Although I do not see any 16 gauges staying in my gun safe past my great grandfather’s Belgium guild hammer gun, that does not mean it’s a bad gauge. My small frame is better suited to 20 and 28 gauges. What doesn’t work for one might work for another. If you can shoot it straight and find shot shells, enjoy it. I’m sure this is not the last we will hear of the 16 gauge shotgun.    

Last modified: September 24, 2019

11 Responses to :
The History and Revival of the 16 Gauge Shotgun

  1. Thomas says:

    The 16 may “carry like a 20 and hit like a 12” it also kicks like a 10. I recently purchased a Merkel 1620. Great gun I really like the gun with the 20 bbls. the 16 bbls. are brutal to shoot even with mild loads.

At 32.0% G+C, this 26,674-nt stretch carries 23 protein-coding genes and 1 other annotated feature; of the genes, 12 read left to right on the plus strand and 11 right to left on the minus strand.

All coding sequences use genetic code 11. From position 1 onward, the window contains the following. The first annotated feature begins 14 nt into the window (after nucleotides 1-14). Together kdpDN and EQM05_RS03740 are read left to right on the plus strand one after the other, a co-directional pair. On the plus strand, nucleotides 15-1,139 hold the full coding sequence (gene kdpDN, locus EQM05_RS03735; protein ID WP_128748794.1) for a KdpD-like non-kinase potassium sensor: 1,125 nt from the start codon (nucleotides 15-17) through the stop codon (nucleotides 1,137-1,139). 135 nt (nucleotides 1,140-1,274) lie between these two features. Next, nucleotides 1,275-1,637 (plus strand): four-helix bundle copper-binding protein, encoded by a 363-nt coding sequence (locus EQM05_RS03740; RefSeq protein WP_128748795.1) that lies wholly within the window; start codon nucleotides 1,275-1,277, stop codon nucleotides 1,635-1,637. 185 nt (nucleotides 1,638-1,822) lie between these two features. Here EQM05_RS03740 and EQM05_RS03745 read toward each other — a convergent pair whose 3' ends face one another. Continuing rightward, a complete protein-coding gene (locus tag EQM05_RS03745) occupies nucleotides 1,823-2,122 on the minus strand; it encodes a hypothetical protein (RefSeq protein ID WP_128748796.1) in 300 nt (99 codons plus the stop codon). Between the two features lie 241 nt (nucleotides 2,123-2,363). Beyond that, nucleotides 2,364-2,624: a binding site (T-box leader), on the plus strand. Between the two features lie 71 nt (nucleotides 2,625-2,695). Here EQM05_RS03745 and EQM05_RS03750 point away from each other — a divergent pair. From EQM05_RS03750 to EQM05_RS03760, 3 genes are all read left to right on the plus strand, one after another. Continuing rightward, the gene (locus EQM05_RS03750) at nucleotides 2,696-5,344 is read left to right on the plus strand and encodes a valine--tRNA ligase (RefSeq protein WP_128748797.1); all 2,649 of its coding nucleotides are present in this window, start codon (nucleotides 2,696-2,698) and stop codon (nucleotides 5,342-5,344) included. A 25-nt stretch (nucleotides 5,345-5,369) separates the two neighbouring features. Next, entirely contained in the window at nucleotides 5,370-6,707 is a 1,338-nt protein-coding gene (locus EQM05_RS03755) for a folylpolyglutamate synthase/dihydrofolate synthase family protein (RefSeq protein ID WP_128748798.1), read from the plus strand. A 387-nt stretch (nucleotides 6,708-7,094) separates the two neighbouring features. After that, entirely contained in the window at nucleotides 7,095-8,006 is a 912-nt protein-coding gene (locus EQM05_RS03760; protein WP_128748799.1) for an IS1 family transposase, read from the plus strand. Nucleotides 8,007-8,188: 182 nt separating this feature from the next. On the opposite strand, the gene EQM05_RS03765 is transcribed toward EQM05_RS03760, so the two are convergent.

2. I bought a Dickenson side by side 16 about 5 years ago. I can’t tell you what it ways. This at the time was a Cabela’s brand and I bought it out of their library for just under $2,000. It’s a beautiful gun. I was leary about buying a relatively new brand at the time but seriously could not be happier with this gun. I use it for quail, chukar, blue grouse and huns, plan on using it for duck this year. I have had it up at the local skeet range and I am impressed with its capability and it’s range. This gun did not come with a buttpad but I have never needed it either. The only draw back I find with it, is that the double trigger configuration tends to be a bit of a knuckle buster. nothing a little rubber can’t fix, and really never a problem in the field. Tell you the truth, after a summer of weekly skeet shooting. my fingers hardly notice. In any case, I love the gun. I should probably start reloading to cut the cost a bit. But thanks for this article.